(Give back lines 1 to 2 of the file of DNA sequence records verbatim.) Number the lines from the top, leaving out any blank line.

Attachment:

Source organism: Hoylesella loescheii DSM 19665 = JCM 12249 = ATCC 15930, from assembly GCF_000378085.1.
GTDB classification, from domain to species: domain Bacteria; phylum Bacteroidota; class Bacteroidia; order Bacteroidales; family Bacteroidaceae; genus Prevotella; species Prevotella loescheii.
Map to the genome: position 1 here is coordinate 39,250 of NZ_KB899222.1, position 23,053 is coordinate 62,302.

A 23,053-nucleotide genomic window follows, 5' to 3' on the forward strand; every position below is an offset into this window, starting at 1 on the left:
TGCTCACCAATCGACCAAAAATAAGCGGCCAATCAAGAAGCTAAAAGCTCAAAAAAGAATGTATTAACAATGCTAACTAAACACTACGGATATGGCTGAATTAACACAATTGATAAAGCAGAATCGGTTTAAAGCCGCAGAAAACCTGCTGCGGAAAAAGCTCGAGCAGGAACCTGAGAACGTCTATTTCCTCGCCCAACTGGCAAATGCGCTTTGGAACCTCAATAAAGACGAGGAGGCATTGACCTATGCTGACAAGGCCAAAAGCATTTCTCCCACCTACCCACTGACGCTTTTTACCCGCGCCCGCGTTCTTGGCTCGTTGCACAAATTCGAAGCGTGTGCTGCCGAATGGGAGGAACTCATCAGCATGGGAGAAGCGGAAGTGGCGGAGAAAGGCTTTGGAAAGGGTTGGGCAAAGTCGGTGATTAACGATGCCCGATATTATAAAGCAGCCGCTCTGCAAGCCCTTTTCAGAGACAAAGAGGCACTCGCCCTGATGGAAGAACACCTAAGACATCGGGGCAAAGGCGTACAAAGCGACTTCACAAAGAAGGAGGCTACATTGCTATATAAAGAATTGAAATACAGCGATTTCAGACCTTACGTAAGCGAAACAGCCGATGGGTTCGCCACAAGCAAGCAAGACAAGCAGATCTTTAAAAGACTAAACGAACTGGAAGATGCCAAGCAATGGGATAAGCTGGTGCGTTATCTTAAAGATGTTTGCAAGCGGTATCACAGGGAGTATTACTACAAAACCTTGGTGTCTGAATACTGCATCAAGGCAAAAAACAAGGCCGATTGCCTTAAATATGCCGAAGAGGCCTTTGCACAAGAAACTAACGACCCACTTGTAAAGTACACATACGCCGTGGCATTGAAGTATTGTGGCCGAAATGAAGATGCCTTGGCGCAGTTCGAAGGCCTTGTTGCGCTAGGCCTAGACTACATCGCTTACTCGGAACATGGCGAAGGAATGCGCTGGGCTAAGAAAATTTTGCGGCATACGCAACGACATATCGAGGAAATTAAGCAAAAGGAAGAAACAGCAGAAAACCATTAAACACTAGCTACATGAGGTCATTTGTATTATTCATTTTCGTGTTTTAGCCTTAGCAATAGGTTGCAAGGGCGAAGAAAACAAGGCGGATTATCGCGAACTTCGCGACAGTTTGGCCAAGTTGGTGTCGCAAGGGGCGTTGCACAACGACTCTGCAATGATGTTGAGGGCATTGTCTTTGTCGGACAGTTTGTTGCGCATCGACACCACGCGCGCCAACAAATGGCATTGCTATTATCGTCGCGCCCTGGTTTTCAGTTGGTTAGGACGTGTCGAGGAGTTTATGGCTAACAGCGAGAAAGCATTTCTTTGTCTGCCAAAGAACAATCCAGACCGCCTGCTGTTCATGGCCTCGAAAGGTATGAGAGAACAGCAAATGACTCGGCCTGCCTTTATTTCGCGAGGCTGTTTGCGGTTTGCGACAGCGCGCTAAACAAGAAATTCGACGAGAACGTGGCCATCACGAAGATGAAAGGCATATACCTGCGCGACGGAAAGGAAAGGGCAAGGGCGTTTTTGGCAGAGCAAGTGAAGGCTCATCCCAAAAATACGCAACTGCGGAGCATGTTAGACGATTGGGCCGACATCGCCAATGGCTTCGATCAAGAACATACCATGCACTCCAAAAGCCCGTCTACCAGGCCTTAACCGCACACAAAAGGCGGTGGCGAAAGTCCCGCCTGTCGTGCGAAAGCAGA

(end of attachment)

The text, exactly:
Source organism: Hoylesella loescheii DSM 19665 = JCM 12249 = ATCC 15930, from assembly GCF_000378085.1.
GTDB classification, from domain to species: domain Bacteria; phylum Bacteroidota; class Bacteroidia; order Bacteroidales; family Bacteroidaceae; genus Prevotella; species Prevotella loescheii.